The Illinois General Assembly is a master of approving phony reform bills.
Gov. J.B. Pritzker this week continued his usual practice of signing whatever legislation the General Assembly puts in front of him.
This time, he put his stamp on what purports to be legislation establishing stricter ethics standards for members of the Illinois General Assembly. Having it both ways, Pritzker acknowledged the legislators’ handiwork “didn’t go far enough” but suggested it represents an improvement.
In rejecting suggestions from good government types, including Change Illinois, that he veto the bill, Pritzker said “you can’t go by the theory that the perfect should be the enemy of the good.”
The governor is right about that. No piece of legislation can be perfect because it is inevitably the product of a compromise-driven process.
But by invoking that cliche, Pritzker means to put an end to the discussion. That would, in fact, be reasonable if the legislation really met Pritzker’s characterization as “good.” It doesn’t.
Although adorned in gaudy wrapping paper progress, the legislation is an empty shell devoid of substantive, positive changes.
In passing this legislation, super-majority Democrats employed a familiar magic trick — creating an illusion of reform rather than real reform.
Change Illinois had hoped the legislature would ban lawmakers from lobbying local government, establish a two-year ban on former legislators lobbying their former colleagues, strengthening conflict of interest standards and giving real authority to the legislative inspector general.
After reviewing the bill, the reform group said the final version of the purported ethics bill fell “well short” of those goals.
The revolving door ban on former legislators lobbying their old colleagues is a loophole-ridden joke. Legislative inspector general Carol Pope was so disgusted by the bill’s failure to strengthen the authority of her office that she submitted her resignation.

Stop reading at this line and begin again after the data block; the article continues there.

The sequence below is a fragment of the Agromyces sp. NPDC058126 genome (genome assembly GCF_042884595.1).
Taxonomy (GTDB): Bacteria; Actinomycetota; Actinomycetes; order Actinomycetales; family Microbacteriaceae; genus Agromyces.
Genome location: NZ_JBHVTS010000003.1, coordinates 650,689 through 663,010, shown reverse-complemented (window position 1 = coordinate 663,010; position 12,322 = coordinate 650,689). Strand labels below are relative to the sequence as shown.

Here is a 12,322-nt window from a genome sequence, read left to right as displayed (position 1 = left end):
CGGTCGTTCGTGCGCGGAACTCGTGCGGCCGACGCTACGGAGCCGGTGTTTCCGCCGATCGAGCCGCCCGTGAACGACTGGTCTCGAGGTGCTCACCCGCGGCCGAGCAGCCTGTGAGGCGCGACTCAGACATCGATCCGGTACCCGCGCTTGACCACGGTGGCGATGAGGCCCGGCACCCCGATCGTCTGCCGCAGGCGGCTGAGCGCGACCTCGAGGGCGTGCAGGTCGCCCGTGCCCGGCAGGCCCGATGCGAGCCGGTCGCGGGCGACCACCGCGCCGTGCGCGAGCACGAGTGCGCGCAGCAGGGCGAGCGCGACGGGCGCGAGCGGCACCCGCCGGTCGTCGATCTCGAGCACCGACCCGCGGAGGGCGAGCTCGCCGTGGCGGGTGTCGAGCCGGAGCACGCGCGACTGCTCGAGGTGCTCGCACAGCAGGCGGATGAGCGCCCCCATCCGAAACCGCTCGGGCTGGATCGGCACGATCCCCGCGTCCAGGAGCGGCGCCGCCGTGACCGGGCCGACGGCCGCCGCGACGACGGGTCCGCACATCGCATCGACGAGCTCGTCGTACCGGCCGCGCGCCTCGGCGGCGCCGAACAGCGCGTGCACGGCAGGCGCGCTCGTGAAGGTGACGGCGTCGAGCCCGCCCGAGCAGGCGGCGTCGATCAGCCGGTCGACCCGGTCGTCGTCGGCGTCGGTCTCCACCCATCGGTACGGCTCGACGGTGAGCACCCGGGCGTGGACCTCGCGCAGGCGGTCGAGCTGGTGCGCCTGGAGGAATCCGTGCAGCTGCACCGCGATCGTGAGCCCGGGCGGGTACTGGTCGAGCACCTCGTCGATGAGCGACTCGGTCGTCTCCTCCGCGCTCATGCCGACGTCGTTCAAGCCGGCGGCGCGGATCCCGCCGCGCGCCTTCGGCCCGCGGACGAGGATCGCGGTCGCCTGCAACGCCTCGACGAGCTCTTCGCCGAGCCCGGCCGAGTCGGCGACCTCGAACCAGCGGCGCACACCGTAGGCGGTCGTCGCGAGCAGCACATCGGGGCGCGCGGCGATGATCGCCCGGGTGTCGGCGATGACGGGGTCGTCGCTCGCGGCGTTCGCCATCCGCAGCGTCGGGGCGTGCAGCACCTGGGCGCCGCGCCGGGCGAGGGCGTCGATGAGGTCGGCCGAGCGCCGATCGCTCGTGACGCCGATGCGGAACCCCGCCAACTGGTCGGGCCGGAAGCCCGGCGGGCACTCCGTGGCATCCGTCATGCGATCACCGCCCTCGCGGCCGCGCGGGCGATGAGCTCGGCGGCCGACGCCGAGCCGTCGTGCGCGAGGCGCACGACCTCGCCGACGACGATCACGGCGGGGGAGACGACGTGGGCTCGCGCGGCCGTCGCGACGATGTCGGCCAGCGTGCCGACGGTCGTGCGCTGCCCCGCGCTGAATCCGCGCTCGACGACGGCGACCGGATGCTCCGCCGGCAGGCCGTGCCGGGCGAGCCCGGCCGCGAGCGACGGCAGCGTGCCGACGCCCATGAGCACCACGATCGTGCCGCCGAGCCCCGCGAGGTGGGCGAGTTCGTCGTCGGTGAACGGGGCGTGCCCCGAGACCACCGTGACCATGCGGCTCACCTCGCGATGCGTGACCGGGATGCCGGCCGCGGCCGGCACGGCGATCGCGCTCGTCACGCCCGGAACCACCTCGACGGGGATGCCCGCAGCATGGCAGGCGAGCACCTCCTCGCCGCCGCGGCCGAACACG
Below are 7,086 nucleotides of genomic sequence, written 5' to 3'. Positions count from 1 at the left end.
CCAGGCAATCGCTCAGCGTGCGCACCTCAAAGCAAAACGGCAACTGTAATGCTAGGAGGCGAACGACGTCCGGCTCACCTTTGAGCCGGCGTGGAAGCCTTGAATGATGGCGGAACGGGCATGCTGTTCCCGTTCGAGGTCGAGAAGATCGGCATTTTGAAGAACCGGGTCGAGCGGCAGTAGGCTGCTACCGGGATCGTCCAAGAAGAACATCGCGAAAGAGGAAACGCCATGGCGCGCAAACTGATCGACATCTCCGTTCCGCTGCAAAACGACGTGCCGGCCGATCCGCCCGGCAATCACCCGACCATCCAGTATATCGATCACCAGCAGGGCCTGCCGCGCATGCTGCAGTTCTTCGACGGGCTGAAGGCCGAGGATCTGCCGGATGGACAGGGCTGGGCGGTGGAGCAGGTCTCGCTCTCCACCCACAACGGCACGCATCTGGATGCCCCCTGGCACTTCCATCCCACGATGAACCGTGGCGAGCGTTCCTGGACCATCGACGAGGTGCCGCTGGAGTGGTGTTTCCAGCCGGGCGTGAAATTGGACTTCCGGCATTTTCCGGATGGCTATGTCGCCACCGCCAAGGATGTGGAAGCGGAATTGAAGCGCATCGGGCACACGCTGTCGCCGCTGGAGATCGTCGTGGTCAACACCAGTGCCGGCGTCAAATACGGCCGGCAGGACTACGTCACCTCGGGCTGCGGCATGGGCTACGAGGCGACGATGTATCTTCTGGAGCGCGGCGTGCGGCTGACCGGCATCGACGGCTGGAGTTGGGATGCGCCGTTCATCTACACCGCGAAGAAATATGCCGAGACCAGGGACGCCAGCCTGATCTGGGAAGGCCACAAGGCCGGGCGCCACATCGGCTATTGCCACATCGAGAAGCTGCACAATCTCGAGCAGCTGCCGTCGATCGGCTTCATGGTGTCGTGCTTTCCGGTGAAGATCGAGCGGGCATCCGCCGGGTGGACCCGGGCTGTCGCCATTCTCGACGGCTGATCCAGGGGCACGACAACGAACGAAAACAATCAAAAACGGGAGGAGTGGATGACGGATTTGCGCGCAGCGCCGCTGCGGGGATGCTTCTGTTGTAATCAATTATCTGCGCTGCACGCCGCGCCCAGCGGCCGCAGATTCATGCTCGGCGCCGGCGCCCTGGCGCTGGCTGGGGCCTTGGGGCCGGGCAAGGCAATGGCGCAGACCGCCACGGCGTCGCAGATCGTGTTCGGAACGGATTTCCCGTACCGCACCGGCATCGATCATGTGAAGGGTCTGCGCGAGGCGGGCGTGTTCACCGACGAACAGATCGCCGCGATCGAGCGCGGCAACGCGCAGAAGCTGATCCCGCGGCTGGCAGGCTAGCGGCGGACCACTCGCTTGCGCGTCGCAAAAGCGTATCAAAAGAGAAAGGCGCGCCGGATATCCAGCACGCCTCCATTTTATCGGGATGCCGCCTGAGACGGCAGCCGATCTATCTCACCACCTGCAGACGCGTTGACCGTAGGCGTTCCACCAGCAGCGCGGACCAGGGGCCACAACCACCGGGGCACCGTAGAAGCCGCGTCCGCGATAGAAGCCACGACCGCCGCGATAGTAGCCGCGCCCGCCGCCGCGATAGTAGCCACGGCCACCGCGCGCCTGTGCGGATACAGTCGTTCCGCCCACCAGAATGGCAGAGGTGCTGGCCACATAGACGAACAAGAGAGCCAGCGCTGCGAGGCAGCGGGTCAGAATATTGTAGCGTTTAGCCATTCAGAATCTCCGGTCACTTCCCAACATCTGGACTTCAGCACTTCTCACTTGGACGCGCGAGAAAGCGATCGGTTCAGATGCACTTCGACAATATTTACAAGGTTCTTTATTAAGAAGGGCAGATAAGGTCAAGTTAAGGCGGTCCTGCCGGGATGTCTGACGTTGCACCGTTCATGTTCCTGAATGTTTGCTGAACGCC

The status quo under the new bill isn’t all that different from the inadequate status quo under the old law.
Obviously, lawmakers of this scandal-ridden state have shown they want nothing to do with changes that would undermine their ability to profit — one way or another — from their legislative duties.
Of course, if Illinois was a state where public officials had a reputation as always acting above board, it would be one thing. (As hard as it is to believe, some states have well-deserved reputations for honest government.) But Illinois always has been, is now and probably always will be up to its neck in corruption.
Our culture of corruption even has a name — “the Illinois/Chicago Way.”
One feature of that sickening approach to public duty is that legislators — for the most part — don’t care what the public thinks. If no one can force them to pass substantive ethics rules, they simply won’t do so.
There’s no price to pay for thumbing their nose at the voters.
Our elected officials may be craven in many respects, but give them credit for one thing. With their fingers in the air checking the political winds, they know what they can and can’t get away with.
Illinoisans may be disgusted with the political climate, but they’re resigned to it.
So the legislature passes a phony ethics bill. The governor signs the phony ethics bill. And that is that.
It’ a heck of a way to run a state. But this is, after all, business as usual in Illinois.